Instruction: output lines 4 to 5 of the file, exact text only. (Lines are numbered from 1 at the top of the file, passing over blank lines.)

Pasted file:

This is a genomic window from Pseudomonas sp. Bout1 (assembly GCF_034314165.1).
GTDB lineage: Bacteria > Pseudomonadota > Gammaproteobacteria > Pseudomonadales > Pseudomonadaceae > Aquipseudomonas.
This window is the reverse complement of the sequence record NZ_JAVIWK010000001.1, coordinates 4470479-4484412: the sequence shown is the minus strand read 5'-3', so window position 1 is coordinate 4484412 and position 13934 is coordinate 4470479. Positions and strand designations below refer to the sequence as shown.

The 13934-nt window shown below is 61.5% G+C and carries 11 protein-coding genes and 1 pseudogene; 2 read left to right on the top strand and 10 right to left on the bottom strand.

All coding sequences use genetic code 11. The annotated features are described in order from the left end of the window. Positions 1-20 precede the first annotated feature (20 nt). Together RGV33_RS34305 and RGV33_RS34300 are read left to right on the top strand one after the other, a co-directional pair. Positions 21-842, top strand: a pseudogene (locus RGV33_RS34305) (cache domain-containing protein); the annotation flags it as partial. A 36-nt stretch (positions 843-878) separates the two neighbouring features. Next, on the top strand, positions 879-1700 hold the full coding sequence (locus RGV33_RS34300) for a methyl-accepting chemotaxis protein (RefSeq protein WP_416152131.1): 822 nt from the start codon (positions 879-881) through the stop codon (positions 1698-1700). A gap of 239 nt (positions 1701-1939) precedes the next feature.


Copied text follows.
The 13934-nt window shown below is 61.5% G+C and carries 11 protein-coding genes and 1 pseudogene; 2 read left to right on the top strand and 10 right to left on the bottom strand.

All coding sequences use genetic code 11. The annotated features are described in order from the left end of the window. Positions 1-20 precede the first annotated feature (20 nt). Together RGV33_RS34305 and RGV33_RS34300 are read left to right on the top strand one after the other, a co-directional pair. Positions 21-842, top strand: a pseudogene (locus RGV33_RS34305) (cache domain-containing protein); the annotation flags it as partial. A 36-nt stretch (positions 843-878) separates the two neighbouring features. Next, on the top strand, positions 879-1700 hold the full coding sequence (locus RGV33_RS34300) for a methyl-accepting chemotaxis protein (RefSeq protein WP_416152131.1): 822 nt from the start codon (positions 879-881) through the stop codon (positions 1698-1700). A gap of 239 nt (positions 1701-1939) precedes the next feature.